Boundary-Layer Meteorology

, Volume 170, Issue 3, pp 415–441 | Cite as

Large-Eddy Simulations of the Flow Over an Isolated Three-Dimensional Hill

  • Zhenqing Liu
  • Shuyang Cao
  • Heping LiuEmail author
  • Takeshi Ishihara
Research Article


Atmospheric three-dimensional (3D) mean and turbulent flow over an isolated 3D hill of cosine-squared cross-section and a smooth surface are studied by large-eddy simulations validated against data from a wind-tunnel experiment. Many features of the 3D flow across the hill are identified through analyzing mean and turbulent quantities on three surfaces, including a vertical cross-section across the hilltop, and surfaces of vertical distances of 0.25h and 1.25h from the ground, where h is the hill height. Besides flow blocking and separation with a recirculation region immediately upstream and downstream of the hill, respectively, a spiral-shaped structure wandering in both the lateral and vertical directions develops, accompanied by the wake and shear regions where sweep and ejection events play different roles in momentum transfer. The secondary rotations in the wake flow as well as the inner and outer rotations associated with the core vortex are also identified, together with other features.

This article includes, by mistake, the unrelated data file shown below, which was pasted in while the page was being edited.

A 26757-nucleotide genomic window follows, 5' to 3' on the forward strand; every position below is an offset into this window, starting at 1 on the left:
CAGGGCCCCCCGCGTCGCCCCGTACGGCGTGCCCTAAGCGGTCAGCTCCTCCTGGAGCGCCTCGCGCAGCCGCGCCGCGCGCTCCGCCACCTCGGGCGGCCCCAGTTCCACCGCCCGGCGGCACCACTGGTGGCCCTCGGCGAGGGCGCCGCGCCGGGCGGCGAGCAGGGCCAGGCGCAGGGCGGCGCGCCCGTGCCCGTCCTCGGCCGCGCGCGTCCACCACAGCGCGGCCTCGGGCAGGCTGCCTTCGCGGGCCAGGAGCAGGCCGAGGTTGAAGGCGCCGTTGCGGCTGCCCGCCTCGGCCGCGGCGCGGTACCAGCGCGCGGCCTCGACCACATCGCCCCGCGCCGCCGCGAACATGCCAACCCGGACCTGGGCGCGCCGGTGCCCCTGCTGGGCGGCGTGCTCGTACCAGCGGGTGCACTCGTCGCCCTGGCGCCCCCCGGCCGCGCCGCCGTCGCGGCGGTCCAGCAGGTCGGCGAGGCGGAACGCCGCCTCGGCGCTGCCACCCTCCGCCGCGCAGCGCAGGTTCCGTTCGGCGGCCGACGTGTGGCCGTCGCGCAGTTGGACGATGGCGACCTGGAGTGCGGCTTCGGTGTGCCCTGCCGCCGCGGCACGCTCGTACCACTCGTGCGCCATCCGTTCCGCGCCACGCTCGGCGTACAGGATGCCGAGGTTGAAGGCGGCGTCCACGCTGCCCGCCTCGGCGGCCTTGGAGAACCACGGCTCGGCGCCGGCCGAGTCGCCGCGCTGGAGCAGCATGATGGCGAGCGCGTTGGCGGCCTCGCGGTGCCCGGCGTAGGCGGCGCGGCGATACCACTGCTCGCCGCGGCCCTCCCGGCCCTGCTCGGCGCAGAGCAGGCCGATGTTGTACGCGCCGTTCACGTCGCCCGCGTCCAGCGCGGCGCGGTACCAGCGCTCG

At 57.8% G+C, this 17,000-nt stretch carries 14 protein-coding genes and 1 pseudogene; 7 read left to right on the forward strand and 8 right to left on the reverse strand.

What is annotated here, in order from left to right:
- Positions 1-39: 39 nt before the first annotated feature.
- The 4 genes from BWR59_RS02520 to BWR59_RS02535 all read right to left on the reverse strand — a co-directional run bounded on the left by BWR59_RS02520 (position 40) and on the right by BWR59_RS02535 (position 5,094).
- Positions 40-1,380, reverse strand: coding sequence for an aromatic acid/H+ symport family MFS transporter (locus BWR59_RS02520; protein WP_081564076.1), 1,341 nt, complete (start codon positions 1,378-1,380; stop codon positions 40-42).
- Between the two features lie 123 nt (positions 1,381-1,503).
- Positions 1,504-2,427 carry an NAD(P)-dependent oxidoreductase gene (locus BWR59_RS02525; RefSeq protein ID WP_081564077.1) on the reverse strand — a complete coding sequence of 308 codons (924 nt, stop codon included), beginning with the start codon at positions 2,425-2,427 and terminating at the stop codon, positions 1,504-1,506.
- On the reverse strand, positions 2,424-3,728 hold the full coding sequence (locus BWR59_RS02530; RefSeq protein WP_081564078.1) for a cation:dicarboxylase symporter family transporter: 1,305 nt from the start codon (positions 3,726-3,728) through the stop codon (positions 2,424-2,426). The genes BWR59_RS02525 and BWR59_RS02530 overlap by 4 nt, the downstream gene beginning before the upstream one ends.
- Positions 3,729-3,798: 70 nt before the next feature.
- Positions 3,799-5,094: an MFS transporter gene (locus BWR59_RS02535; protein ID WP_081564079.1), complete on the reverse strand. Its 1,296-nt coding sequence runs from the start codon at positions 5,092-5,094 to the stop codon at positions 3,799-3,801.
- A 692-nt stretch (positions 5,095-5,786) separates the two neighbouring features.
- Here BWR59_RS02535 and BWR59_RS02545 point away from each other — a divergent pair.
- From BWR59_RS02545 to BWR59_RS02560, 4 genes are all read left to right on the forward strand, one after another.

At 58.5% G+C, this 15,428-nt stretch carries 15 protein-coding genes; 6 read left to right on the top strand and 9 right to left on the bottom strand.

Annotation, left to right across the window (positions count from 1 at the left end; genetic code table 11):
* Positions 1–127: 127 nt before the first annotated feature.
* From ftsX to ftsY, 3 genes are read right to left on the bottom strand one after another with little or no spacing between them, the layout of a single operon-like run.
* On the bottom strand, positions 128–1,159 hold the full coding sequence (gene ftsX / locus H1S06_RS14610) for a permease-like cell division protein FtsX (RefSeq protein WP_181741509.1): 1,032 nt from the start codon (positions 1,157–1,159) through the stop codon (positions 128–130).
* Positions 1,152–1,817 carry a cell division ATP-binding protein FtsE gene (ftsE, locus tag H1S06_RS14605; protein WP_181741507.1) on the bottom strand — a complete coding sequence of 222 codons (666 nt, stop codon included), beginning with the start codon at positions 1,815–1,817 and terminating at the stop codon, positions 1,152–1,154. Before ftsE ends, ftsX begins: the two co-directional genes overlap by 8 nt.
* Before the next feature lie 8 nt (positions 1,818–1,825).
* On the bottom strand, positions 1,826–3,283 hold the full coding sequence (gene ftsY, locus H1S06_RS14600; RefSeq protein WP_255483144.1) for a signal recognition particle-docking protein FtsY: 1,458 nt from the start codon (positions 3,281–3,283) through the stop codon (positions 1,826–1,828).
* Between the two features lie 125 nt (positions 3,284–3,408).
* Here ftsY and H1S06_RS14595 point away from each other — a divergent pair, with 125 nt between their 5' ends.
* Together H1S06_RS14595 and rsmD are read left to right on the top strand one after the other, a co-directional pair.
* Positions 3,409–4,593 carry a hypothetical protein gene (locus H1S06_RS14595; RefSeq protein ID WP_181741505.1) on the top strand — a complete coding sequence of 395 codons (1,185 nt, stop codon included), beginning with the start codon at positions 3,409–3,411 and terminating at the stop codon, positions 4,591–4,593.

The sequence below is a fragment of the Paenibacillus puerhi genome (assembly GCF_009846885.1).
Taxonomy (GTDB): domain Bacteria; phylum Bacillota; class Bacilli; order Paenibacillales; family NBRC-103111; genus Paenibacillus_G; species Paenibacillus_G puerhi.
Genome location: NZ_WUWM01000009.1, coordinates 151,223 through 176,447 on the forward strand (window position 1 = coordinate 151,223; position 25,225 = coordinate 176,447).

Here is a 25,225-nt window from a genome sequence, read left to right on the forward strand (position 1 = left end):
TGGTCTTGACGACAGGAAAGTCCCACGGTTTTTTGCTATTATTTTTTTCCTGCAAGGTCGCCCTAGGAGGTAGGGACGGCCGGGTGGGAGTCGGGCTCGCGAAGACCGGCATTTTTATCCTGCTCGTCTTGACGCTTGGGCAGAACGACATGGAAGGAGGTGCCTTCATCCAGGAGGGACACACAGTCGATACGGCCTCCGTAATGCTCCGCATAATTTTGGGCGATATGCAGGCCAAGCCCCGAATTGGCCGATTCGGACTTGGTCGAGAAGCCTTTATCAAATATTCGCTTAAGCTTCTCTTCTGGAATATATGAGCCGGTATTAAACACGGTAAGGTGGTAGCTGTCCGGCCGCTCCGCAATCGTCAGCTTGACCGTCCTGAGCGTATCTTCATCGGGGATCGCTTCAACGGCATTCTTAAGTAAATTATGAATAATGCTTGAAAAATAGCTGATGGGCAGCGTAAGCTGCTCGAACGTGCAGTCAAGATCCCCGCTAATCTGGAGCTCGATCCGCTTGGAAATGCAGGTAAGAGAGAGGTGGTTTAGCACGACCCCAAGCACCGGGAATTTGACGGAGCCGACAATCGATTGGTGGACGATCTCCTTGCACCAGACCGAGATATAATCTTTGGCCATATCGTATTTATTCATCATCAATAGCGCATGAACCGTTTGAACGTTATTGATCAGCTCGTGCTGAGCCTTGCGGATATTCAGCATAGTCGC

Coherent structures Large-eddy simulations Mean and turbulent flow Three-dimensional hill 



Z. Liu acknowledges the support by the National Key Research and Development Plan of China (2016YFE0127900 and 2016YFC0800206), the National Natural Science Foundations of China (51608220), and the Project of Innovation-driven Plan in Huazhong University of Science and Technology (2017KFYXJJ141). S. Cao acknowledges support by the National Natural Science Foundations of China (51720105005). H. Liu acknowledges support by the National Science Foundation (NSF-AGS-1419614).


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Copyright information

© Springer Nature B.V. 2018

Authors and Affiliations

  • Zhenqing Liu
    • 1
  • Shuyang Cao
    • 2
  • Heping Liu
    • 3
    Email author
  • Takeshi Ishihara
    • 4
  1. 1.School of Civil Engineering and MechanicsHuazhong University of Science and TechnologyWuhanChina
  2. 2.State Key Laboratory for Disaster Reduction in Civil EngineeringTongji UniversityShanghaiChina
  3. 3.Department of Civil and Environmental EngineeringWashington State UniversityPullmanUSA
  4. 4.Department of Civil Engineering, School of EngineeringThe University of TokyoTokyoJapan

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